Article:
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July 25, 2005
No mass exodus from the Golden State
You may have read stories about Californians bailing from the bubble. They are selling their sharply-appreciated homes, pocketing the proceeds and renting apartments or moving to cheaper neighboring states. It's a nice tale and true no doubt in some cases, but it's hardly a megatrend. The latest data from the California Association of Realtors www.car.org shows that while the number of homes on the market is up, it's up only modestly so. There were 41,900 homes for sale in the Golden State in June, 5% more than last year. Divide that by that by the number of homes purchased and it now takes 2.7 months to sell a house. The long term average is still much higher: 6.5 months. Prices also remain strong, up 16% in June to a median of $542,000. Why aren't more people cashing out? "Where else are you going to go?" asks CAR economist Leslie Appleton-Young. She notes that even trading into a new house can mean a big hike in property taxes thanks to California's Proposition 13, which links taxes to the sale price. So it seems the number of Californians willing to sell their home and downsize to an apartment remains small.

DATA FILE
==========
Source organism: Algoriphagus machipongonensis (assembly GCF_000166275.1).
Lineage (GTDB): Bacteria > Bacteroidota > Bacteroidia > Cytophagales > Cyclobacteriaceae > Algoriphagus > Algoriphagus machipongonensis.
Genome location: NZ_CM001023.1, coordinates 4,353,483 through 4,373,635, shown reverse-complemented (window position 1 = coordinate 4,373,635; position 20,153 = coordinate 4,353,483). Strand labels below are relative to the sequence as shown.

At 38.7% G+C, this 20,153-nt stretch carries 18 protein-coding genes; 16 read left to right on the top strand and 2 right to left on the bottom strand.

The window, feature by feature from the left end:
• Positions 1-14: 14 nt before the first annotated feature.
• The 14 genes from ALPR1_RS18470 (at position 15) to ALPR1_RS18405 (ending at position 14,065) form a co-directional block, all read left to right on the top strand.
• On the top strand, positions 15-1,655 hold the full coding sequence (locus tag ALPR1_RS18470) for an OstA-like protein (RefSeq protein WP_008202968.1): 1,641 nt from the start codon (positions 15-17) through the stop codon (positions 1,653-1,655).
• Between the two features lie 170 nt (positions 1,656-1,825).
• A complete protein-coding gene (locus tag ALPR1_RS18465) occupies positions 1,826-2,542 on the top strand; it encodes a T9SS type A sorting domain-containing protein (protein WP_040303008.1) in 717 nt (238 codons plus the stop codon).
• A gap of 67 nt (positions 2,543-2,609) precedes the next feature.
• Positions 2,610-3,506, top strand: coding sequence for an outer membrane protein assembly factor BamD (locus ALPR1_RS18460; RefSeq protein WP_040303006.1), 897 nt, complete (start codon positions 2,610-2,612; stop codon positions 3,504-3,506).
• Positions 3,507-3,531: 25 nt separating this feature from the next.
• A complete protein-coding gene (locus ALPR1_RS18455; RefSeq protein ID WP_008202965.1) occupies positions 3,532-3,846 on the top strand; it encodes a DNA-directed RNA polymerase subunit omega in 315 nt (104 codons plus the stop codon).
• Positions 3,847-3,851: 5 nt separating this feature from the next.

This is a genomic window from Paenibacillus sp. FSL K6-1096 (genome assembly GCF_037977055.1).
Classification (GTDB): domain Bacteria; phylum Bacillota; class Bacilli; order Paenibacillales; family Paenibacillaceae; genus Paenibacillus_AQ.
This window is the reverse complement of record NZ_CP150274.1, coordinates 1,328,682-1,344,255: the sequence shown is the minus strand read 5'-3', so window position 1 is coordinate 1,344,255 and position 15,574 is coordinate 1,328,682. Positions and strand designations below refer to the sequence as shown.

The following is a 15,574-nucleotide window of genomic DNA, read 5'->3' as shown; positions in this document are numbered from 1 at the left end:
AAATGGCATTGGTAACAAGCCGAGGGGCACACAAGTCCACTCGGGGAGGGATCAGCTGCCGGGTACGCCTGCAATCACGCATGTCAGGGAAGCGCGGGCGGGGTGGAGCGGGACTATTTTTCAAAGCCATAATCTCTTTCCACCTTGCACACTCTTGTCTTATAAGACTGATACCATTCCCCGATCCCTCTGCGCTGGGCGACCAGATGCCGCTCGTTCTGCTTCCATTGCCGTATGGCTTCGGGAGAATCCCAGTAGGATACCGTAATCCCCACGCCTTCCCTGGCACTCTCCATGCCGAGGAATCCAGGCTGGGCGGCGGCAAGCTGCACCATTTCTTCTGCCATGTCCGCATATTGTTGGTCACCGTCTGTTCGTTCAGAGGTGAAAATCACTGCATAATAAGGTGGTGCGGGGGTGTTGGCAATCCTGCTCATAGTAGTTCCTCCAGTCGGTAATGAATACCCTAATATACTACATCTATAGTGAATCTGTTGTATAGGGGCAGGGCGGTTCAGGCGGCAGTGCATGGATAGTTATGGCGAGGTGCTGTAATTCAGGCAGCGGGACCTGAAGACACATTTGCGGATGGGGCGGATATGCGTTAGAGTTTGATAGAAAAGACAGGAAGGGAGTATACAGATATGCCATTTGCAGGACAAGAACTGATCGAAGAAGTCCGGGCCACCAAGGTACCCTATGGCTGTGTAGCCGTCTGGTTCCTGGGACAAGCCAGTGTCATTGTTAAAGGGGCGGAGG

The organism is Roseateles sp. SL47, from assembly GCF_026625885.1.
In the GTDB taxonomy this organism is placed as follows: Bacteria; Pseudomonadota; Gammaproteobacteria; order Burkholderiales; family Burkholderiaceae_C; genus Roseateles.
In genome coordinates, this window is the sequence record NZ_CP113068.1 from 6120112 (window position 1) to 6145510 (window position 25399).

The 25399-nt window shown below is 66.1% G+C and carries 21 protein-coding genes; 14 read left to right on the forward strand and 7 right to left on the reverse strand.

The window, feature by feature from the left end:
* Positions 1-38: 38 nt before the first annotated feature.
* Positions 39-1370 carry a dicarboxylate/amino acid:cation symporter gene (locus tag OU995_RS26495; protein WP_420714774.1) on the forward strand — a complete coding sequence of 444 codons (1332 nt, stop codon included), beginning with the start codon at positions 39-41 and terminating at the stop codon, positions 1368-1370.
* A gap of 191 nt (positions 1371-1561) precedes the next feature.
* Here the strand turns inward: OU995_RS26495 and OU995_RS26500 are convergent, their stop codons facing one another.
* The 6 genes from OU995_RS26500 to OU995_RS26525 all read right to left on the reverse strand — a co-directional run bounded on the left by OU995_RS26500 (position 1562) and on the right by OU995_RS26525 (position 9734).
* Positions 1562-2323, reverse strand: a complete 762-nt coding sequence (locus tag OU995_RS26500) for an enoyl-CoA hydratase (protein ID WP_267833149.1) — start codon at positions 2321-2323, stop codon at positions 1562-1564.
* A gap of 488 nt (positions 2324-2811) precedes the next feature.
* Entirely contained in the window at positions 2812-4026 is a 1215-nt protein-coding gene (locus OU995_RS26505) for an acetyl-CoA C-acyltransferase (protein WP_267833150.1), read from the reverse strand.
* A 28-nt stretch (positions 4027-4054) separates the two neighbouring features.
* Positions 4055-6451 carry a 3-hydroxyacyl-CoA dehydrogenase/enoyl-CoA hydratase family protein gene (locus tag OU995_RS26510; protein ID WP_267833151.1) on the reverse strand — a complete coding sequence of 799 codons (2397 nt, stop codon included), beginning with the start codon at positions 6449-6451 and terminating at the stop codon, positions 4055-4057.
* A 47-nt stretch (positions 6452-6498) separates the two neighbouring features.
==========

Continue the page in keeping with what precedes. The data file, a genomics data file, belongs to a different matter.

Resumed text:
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The move will happen if prices keep rising to levels that price a good portion of buyers out of the market.
I live in a rapidly booming southern state and I see it every day here. People are packing up to move up north where the pay is higher and housing costs are similar (yet a much better house for the same money) or lower (same house for less money). For now the retirees are picking up the slack but unless the industry backfills with good paying jobs in the mean time, there will be a huge sucking sound coming this part of the country. It's the sound of wealth being sucked out of properties.
Let the congressional inquiries begin...
Posted by: Wes at July 26, 2005 04:40 PM
The clue is in the declining rents we have seen in the San Jose area over the past 5 years even while home prices explode. People are not selling their houses, but buying second homes to rent.
Posted by: Dino at July 26, 2005 05:50 PM
I calculate the cost of selling and repurchasing my home would be $200k before tax. Selling and buying would be a breakeven proposition if prices dropped 30%. Most areas I would consider would only amount to breakeven propositions, and other areas would only make sense under full retirement. Is there ever a good time to trade your best performing asset for a poorer performing one?